Last spring, Arizona State University’s School of Civic and Economic Thought and Leadership, in partnership with WP Carey School of Business, welcomed Ross Emmett as the new director of the Center for the Study of Economic Liberty. The center is a hub of research and programs dedicated to assessing the contribution of economic freedom to human prosperity and well-being.
Emmett says his vision for the center is not that of a political think tank, but rather of a unity somewhere between academic research and implementation.
Ross Emmett, director of the Center for the Study of Economic Liberty.
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“If you think of knowledge production as a triangle,” Emmett said, “with academic research at the top, translating research through public intellectuals in the middle and the different ways of implementing research into public policy. at the bottom, then the center would be somewhere in the space between academic work and the public intellectual role.
Emmett joined ASU from Michigan State University, where he taught political economy, political theory, and constitutional democracy at James Madison College. His particular research interests are in the history of economic thought and, in particular, in the works of Adam Smith, T. Robert Malthus and Frank H. Knight.
By the time he arrived on campus, after adjusting to the lack of snow, Emmett began to plan big plans to rejuvenate the center. In addition to teaching at the School of Civic and Economic Thought and Leadership, Emmett and his team are developing exciting research tools, publications, and a lecture series, starting this fall.
For about a year, the center will focus on the general theme of ‘Perspectives on Economic Freedom’, starting with a series of lectures of the same name. Emmett says the use of the term “economic freedom” is one way of talking about freedom in markets, freedom of individual choice and action, and the rule of law.
“The purpose of the series is to examine the arguments for and against economic freedom, how it corresponds or not to political freedom, and to ask, does one precede the other, or are they companions?
“In these lectures we will explore social and cultural issues around economic freedom as well as political issues related to issues such as trade and job loss, minimum wage, right to work, labor regulation. and professional licenses, ”he said. are all considerations of the potential benefits and costs in a world that accepts economic freedom.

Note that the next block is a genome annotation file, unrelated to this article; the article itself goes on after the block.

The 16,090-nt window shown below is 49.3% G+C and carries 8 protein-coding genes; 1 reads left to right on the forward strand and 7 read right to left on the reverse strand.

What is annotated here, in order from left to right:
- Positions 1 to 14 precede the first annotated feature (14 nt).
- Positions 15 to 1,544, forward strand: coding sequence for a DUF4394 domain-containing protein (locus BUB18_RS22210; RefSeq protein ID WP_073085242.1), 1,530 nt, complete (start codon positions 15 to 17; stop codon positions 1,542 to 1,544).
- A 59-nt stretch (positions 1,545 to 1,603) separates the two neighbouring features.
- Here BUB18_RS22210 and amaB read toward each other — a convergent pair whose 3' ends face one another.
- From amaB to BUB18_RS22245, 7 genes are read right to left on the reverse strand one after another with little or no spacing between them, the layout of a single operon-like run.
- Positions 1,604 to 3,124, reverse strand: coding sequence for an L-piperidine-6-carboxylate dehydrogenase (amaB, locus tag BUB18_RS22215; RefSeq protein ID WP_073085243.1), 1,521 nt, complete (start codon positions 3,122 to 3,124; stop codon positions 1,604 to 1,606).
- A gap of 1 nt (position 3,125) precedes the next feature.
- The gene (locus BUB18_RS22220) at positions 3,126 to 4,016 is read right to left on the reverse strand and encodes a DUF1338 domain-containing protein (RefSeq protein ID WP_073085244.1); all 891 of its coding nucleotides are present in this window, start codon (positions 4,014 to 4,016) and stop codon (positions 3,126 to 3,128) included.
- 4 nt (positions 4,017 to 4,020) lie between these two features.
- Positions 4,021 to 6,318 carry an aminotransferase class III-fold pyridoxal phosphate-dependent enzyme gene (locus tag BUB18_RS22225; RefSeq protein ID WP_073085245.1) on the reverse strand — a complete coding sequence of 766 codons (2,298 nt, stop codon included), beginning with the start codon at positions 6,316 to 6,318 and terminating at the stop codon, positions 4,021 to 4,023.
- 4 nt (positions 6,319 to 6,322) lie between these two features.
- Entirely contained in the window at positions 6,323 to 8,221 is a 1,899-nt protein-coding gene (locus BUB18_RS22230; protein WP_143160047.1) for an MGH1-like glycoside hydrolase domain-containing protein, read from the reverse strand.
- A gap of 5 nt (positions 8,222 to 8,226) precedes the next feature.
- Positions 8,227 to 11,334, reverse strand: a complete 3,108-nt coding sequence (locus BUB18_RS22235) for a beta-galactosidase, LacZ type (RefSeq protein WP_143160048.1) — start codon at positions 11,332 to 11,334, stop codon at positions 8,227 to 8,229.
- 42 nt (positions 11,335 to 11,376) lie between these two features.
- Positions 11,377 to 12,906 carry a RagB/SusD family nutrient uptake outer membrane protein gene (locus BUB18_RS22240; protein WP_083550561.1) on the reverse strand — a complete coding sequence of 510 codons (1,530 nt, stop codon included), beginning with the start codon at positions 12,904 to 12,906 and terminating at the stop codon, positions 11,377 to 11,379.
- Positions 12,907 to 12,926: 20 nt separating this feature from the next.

Emmett will kick off the series with a talk on “The Constitution of Innovation,” in which he defines “constitution” not as a set of rules and processes, but as an environment in which systems can operate in an interdependent fashion.
“Americans tend to think of ‘constitutions’ as slips of paper that defend rights and define political processes,” Emmett said. “The British tradition of constitutional analysis is greener: Winston Churchill compared it to exercise in our bodies working well together. FA Hayek had the British constitutional tradition in mind when he titled the only book that he wrote in America, “The Constitution of Freedom.” There he argued that economic freedom underpinned economic progress because it created a societal constitution that encouraged Smithian innovation. Hayek feared that we were on. the point of losing that constitutional perspective. For some time, from about 1980 until the last few years, I argued that he was wrong. But perhaps we have cause for concern again. Willful disregard for the Smithian tradition once again threatens to undo a healthy constitution of innovation. “
Emmett’s talk takes place at 4:30 pm on August 23, in the West Lobby, Room 135. RSVP here. The next two events in the series are talks by Tony Gill: “An Economic Defense of Tipping” and “Religious Freedom and Economic Freedom”.